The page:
But the wait for revenge is slow and protracted. Alternating chapters give us the feel for the cat and mouse game being played out by these two. Extracts from The Perfect Stranger paint a picture of what happened in that Spanish holiday resort all those years ago. But gradually, chillingly, we are made aware that nothing is what it seems; a far more terrible reality underpins the tale told by those incriminating photographs.

As expected the story twists and turns and we’re exposed to the worst aspects of the characters’ inner selves, none of whom are very likeable. But it’s cleverly designed, and I was intrigued by the author’s ability to slowly but inexorably turn the entire story on its head. Tightening the screw one more time right at the very end.

An unpredictable but intriguing diversion in these weirdly nightmarish days when the real world is spinning into an uncertain and unknowable future.

, , , , , , , , ,


Physical and mental health

If you’ve been in or near a certain town south of Edinburgh in the early mornings in the last few weeks you might have seen an aging but very upright figure (pelvis tilted, feet rolling, arms pistoning) stomping valiantly through the driving snow, or briskly circuiting the parks and quiet housing estates and streets. Yep, that’ll be me!

my running shoesFor too long I’ve been spending ridiculously long hours glued to the desk; immobile in my concentration. But this year I’ve resolved to rectify matters and get my daily exercise in the form of a power walk, aided and abetted by the gift of this brand new pair of super-duper training shoes (thanks, Ros).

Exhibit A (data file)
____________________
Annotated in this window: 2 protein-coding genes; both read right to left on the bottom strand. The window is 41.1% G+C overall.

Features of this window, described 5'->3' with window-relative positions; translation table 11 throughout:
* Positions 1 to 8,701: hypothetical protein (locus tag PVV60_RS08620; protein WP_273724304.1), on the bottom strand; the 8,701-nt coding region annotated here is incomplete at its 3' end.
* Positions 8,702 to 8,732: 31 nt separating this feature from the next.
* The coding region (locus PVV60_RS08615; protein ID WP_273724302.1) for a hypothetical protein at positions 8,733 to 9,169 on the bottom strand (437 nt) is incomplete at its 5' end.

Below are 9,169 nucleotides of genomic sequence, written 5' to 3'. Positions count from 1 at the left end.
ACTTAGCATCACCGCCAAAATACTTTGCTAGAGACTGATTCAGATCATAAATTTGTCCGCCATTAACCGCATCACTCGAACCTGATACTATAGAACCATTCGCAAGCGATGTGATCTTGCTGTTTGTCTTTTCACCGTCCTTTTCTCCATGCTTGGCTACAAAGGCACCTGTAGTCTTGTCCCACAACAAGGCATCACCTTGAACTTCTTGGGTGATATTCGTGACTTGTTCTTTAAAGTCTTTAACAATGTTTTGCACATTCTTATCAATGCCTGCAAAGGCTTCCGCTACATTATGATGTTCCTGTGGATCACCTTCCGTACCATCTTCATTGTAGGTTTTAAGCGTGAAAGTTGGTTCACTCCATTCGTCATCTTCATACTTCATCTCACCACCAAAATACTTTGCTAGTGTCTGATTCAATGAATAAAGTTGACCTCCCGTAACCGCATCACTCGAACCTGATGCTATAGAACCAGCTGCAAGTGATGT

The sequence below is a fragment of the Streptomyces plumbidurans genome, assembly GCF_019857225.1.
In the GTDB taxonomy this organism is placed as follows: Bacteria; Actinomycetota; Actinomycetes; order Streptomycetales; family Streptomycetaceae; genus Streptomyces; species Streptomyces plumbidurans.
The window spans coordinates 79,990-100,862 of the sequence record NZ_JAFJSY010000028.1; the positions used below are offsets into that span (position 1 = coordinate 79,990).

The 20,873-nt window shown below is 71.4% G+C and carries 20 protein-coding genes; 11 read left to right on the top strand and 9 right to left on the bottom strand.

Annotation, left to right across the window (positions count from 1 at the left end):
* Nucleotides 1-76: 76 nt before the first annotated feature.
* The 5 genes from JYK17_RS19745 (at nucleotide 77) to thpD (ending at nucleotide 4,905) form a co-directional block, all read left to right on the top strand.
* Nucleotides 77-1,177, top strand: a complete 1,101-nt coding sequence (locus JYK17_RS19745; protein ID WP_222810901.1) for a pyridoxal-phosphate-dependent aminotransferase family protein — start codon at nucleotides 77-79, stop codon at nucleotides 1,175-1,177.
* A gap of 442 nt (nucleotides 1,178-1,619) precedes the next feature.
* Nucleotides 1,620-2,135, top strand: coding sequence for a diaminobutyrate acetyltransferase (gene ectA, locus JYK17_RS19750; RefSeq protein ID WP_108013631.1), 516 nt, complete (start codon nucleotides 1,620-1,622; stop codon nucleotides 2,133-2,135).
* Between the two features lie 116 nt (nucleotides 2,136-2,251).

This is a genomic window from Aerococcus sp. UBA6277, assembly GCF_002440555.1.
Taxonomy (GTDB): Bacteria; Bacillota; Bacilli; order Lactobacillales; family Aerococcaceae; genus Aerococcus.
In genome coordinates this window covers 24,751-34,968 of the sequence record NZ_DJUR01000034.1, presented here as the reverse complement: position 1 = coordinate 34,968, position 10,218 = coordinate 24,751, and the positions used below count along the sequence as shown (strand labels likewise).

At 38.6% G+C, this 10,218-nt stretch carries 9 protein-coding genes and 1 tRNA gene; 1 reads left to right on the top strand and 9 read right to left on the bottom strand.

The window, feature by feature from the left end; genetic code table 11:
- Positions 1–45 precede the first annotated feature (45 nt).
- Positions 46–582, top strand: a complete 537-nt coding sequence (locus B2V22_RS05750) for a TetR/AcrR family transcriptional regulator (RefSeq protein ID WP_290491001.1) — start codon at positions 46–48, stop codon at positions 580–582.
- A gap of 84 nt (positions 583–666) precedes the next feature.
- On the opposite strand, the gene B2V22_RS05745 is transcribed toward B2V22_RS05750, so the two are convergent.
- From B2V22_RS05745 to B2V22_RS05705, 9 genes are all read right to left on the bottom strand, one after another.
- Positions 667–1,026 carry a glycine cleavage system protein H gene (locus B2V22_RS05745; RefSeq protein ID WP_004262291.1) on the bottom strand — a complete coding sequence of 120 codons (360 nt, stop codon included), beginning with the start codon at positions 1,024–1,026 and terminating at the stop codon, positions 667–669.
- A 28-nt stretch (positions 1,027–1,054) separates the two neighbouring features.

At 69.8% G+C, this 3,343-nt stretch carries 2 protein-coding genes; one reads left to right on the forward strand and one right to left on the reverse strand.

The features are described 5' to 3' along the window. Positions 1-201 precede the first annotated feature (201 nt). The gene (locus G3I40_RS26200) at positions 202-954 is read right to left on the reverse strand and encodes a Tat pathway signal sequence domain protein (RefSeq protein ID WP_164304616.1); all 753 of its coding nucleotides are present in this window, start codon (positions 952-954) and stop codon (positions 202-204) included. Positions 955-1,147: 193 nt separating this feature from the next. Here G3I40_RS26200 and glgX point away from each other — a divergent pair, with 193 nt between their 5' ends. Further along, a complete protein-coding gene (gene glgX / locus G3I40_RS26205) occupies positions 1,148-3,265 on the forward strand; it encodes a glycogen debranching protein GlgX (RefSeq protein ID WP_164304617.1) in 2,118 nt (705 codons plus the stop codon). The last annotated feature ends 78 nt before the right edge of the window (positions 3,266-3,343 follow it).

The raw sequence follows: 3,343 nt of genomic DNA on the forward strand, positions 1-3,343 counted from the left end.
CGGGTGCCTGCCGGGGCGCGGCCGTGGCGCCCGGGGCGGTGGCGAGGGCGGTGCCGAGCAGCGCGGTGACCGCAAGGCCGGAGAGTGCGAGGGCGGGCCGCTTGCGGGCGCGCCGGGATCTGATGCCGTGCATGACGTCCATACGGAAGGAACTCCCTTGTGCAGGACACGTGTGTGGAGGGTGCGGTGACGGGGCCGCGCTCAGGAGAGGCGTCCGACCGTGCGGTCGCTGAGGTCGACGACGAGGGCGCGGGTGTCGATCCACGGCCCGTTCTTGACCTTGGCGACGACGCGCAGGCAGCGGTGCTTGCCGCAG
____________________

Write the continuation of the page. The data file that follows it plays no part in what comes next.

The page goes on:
With creaking joints and a family history of arthritis I had to rule out running or jogging; power walking is kinder and less jarring. Head high, chin parallel to the ground, eyes focused 20′ ahead, stomach muscles and buttocks tight, arms swinging naturally, feet parallel and a shoulder-width apart … it’s a lot to concentrate on at first.

But already I’m impressed by the consequences – both physical and mental. Far from eating up valuable working time, the fresh air and circulatory boost is improving my efficiency all round. And I’ve solved several questions relating to the plot in my novel as I’ve tramped. When yours are the first footprints in the pristine snow there aren’t many interruptions and the mind is free to soar.

Initially visitors to my blog said they wanted me to share hints and tips about a writer’s life. Well, this week’s one is a confession: I’ve been far too lax about my physical health, deeming extra time at the computer churning out words of more importance. Wrong. Perhaps if I name and shame myself today it’ll be all the spur I need when the rain is coming down in torrents and the wind is screaming in from Siberia – which it was last week. (Boy, did I feel righteous when I got back!)

There are sure to be those who are cynical about the claim that I’m working as I pound the pavements. But what does it matter? I’m not answerable to anyone else. It’s one of the immeasurable delights of being a freelance writer. As long as the books keep coming, who cares where or when I do what I do?

NB. It’s only fair to report that, for the first time, this morning there was no snow or frost. Not a vestige. Indeed the sun was shining brightly. And yes, it was all well before 9am.

, ,